I woke up all nostalgic today. Perhaps I needed to distract myself from the days chores & idly reminisce in the swaying hammock. The sounds of the farm are busy this morning with spring activity. Closing my eyes, birdlife noises rise & fall, the drone of a heavy bumble bee past my ear, the dog scratching on the door mats & the cows chatting to each other across the paddocks.
My thoughts turn for some inexplicable reason to the restaurants I have worked in. I think yesterday I was explaining to someone where we had come from before we moved to Tassie & some remnant of that conversation remained un exercised & it decided to pronounce itself in my thoughts. I was an apprentice once, a long time ago now & for two years of it I worked in, what I have come to regard as a truly great restaurant, a restaurant of the old school & one I suspect would look quite archaic these days were it to suddenly reappear back in Burke Street Melbourne. I am talking about Tsindos Bistrot & yes it is spelled correctly. At risk of being even more self indulgent than I usually am I will re-post a poem I wrote a few years back about this restaurant that shaped my formative years in kitchens
Tsindos, a love story.
Carrying the restaurant key as an excited apprentice, always there first
The early morning gaggle of Italian cab drivers, boisterous & sipping espresso at the bar,
Closing my eyes, I am not in Melbourne & I imagine Naples
The hiss of the Gaggia, the aroma of the grinder
Maria always laughing, squeezing the orange juice,
A metallic ‘ting’ as the salami is sliced, the pannini filled, the ricotta cheesecake iced
The gentle bubble of sugo & herbs, the roasting of bones & the sizzle of sofrito
Eggs & hard flour morphing into pasta, snaking into drying trays,
The maddening wafts from the char grill & Tex with the tongs.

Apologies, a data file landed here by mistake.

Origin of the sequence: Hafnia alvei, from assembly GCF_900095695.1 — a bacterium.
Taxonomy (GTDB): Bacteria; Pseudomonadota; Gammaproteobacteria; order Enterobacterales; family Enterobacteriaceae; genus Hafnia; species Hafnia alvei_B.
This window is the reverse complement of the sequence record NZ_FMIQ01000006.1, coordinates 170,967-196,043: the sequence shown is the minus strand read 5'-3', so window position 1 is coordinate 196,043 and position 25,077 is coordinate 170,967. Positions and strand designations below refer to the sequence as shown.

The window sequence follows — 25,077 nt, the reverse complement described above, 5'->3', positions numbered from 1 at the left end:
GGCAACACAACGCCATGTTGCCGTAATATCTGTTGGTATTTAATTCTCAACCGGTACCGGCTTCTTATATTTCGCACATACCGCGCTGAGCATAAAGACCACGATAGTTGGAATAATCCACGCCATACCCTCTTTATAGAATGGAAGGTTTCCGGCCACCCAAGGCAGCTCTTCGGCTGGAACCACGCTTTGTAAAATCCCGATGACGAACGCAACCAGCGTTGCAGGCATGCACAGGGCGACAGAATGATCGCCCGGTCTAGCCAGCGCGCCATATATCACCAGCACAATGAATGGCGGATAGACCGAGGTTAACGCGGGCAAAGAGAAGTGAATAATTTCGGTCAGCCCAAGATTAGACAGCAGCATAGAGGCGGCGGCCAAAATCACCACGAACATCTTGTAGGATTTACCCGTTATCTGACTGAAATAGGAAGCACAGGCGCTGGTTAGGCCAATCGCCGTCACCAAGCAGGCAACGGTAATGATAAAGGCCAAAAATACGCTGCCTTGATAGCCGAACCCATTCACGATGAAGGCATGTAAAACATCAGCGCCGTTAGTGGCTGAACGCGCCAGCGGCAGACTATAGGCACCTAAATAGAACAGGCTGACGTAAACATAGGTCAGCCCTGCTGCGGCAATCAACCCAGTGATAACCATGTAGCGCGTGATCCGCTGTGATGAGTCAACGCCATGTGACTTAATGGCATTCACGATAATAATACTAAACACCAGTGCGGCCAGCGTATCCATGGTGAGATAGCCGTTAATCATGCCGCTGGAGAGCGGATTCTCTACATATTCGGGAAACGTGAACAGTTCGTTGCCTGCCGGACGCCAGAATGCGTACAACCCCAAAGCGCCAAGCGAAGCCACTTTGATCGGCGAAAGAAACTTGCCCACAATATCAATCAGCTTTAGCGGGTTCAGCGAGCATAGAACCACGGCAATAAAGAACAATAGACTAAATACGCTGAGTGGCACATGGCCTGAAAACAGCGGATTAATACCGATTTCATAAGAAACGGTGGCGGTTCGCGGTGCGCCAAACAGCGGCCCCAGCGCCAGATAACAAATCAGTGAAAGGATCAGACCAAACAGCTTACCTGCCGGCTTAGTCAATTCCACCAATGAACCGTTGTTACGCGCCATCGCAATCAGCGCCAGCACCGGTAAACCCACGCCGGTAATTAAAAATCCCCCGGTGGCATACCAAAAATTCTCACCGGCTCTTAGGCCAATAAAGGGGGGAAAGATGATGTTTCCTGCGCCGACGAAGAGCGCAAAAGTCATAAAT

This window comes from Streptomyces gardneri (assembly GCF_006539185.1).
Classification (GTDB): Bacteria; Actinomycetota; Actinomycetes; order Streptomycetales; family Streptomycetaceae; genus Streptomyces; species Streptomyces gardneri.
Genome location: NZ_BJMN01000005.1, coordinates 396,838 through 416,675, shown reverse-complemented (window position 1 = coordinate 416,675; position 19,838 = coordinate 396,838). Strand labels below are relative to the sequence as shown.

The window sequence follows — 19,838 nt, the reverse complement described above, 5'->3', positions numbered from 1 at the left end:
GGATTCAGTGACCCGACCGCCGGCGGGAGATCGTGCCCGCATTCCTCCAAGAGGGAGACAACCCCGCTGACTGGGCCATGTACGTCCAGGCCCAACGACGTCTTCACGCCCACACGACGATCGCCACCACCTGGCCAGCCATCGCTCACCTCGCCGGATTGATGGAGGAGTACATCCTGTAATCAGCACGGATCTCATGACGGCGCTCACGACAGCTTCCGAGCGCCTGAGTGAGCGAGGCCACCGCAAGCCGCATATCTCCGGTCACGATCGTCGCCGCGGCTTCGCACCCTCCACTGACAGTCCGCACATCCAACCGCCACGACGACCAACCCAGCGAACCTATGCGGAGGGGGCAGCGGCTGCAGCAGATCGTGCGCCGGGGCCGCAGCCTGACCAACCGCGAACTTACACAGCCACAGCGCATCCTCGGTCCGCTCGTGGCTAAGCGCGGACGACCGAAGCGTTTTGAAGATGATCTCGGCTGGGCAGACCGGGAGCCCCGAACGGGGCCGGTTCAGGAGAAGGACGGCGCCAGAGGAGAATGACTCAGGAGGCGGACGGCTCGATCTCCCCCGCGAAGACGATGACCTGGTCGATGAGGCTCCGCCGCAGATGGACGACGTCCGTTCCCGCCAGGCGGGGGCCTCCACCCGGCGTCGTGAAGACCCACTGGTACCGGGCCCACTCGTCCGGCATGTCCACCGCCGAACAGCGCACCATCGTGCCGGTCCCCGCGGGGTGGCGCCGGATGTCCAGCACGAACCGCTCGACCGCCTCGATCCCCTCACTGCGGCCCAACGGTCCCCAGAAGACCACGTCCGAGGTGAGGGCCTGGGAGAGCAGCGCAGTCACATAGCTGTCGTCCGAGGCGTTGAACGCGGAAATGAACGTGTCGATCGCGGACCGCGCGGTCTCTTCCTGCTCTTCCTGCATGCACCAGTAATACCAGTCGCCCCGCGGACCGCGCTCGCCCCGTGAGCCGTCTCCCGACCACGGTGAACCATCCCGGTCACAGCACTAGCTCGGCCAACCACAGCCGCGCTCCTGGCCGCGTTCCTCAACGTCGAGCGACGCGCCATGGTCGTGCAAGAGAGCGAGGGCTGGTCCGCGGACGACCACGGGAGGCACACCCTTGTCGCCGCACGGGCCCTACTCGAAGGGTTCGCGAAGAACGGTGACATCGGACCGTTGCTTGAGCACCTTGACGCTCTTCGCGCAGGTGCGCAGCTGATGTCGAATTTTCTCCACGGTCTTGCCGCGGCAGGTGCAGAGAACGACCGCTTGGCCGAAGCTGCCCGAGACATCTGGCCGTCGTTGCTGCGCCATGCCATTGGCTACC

A long day prepping, the banter, the deadlines, the arguments & the laughter.
The jazz of the waiters, white coats, black ties, Brylcreem & Old Spice
Paul, Silvano, Trevor, Renaldo, Adriano, Tony, Mario #1, Mario #2 & Ray.
A rushed bowl of ragu with some bread for mopping, a swig of red wine & lemonade.
Hand written dockets, shouting, the waving of arms, the spatter of oil & the burns.
Antipasti, spaghetti Puttanesca, Fegato Veneziana, Cotolette Milanese, Cassata.
A gang of boys on the line, sweating, still friends, now men,
Chef, our chief, always at the stoves, always doing the mains, always there.
A blur of service, adrenalin & dinner rush, the after theatre crowds,
Turning the tables, dark suits & the shimmer of gowns, glamour peeped from the kitchen window,
Deals done in the dining room, faces from the TV, faces from the stage,
Smoky mirrors, the dull shine of brass, rich dark leather & the patina of the timber,
The huddle of couples, whispering in nooks, sharing.
The yellow glow of the lamp on the cashiers face, squaring the bill,
The relief of last orders, the cleandown, lights off, the restaurant gently exhaling all into the street.
The abrupt coolness of the city lanes & the lonely tram ride home.